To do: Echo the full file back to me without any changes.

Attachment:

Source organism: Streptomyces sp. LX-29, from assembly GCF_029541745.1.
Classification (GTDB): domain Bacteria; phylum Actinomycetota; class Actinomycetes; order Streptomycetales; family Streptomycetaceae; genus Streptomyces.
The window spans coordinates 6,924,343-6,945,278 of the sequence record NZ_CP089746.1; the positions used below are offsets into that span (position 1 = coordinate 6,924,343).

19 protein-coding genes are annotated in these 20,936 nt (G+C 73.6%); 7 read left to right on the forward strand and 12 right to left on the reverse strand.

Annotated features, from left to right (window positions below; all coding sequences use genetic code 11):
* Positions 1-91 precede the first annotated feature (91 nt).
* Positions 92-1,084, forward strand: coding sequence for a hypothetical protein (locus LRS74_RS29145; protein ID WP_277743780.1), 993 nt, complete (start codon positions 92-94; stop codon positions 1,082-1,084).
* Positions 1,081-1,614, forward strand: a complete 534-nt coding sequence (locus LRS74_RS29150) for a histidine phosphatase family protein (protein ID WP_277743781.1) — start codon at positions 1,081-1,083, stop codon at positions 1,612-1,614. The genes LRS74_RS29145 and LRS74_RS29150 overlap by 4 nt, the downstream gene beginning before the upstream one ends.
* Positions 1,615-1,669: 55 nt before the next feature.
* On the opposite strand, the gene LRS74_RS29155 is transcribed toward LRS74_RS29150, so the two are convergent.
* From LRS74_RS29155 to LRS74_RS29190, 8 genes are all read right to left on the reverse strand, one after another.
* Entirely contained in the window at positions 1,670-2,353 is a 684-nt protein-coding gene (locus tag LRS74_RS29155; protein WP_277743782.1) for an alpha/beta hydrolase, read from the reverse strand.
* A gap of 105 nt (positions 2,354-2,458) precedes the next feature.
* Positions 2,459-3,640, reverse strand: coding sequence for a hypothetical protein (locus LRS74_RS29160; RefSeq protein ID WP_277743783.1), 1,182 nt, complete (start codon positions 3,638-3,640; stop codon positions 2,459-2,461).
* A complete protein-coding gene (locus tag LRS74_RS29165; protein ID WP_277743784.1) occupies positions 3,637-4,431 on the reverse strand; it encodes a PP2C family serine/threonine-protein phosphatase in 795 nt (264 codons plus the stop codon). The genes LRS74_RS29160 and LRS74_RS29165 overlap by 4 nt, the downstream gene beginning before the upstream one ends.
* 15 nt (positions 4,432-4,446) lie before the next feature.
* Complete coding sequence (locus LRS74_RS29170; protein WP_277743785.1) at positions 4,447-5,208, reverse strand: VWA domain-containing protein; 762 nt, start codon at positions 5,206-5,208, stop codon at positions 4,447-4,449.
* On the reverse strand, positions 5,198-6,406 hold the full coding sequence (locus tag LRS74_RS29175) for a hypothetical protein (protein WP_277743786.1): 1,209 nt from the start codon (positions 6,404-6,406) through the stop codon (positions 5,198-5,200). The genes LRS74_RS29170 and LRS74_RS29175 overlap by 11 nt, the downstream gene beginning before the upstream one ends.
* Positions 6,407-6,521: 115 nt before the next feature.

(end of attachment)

Source organism: Streptomyces sp. LX-29, from assembly GCF_029541745.1.
Classification (GTDB): domain Bacteria; phylum Actinomycetota; class Actinomycetes; order Streptomycetales; family Streptomycetaceae; genus Streptomyces.
The window spans coordinates 6,924,343-6,945,278 of the sequence record NZ_CP089746.1; the positions used below are offsets into that span (position 1 = coordinate 6,924,343).

19 protein-coding genes are annotated in these 20,936 nt (G+C 73.6%); 7 read left to right on the forward strand and 12 right to left on the reverse strand.

Annotated features, from left to right (window positions below; all coding sequences use genetic code 11):
* Positions 1-91 precede the first annotated feature (91 nt).
* Positions 92-1,084, forward strand: coding sequence for a hypothetical protein (locus LRS74_RS29145; protein ID WP_277743780.1), 993 nt, complete (start codon positions 92-94; stop codon positions 1,082-1,084).
* Positions 1,081-1,614, forward strand: a complete 534-nt coding sequence (locus LRS74_RS29150) for a histidine phosphatase family protein (protein ID WP_277743781.1) — start codon at positions 1,081-1,083, stop codon at positions 1,612-1,614. The genes LRS74_RS29145 and LRS74_RS29150 overlap by 4 nt, the downstream gene beginning before the upstream one ends.
* Positions 1,615-1,669: 55 nt before the next feature.
* On the opposite strand, the gene LRS74_RS29155 is transcribed toward LRS74_RS29150, so the two are convergent.
* From LRS74_RS29155 to LRS74_RS29190, 8 genes are all read right to left on the reverse strand, one after another.
* Entirely contained in the window at positions 1,670-2,353 is a 684-nt protein-coding gene (locus tag LRS74_RS29155; protein WP_277743782.1) for an alpha/beta hydrolase, read from the reverse strand.
* A gap of 105 nt (positions 2,354-2,458) precedes the next feature.
* Positions 2,459-3,640, reverse strand: coding sequence for a hypothetical protein (locus LRS74_RS29160; RefSeq protein ID WP_277743783.1), 1,182 nt, complete (start codon positions 3,638-3,640; stop codon positions 2,459-2,461).
* A complete protein-coding gene (locus tag LRS74_RS29165; protein ID WP_277743784.1) occupies positions 3,637-4,431 on the reverse strand; it encodes a PP2C family serine/threonine-protein phosphatase in 795 nt (264 codons plus the stop codon). The genes LRS74_RS29160 and LRS74_RS29165 overlap by 4 nt, the downstream gene beginning before the upstream one ends.
* 15 nt (positions 4,432-4,446) lie before the next feature.
* Complete coding sequence (locus LRS74_RS29170; protein WP_277743785.1) at positions 4,447-5,208, reverse strand: VWA domain-containing protein; 762 nt, start codon at positions 5,206-5,208, stop codon at positions 4,447-4,449.
* On the reverse strand, positions 5,198-6,406 hold the full coding sequence (locus tag LRS74_RS29175) for a hypothetical protein (protein WP_277743786.1): 1,209 nt from the start codon (positions 6,404-6,406) through the stop codon (positions 5,198-5,200). The genes LRS74_RS29170 and LRS74_RS29175 overlap by 11 nt, the downstream gene beginning before the upstream one ends.
* Positions 6,407-6,521: 115 nt before the next feature.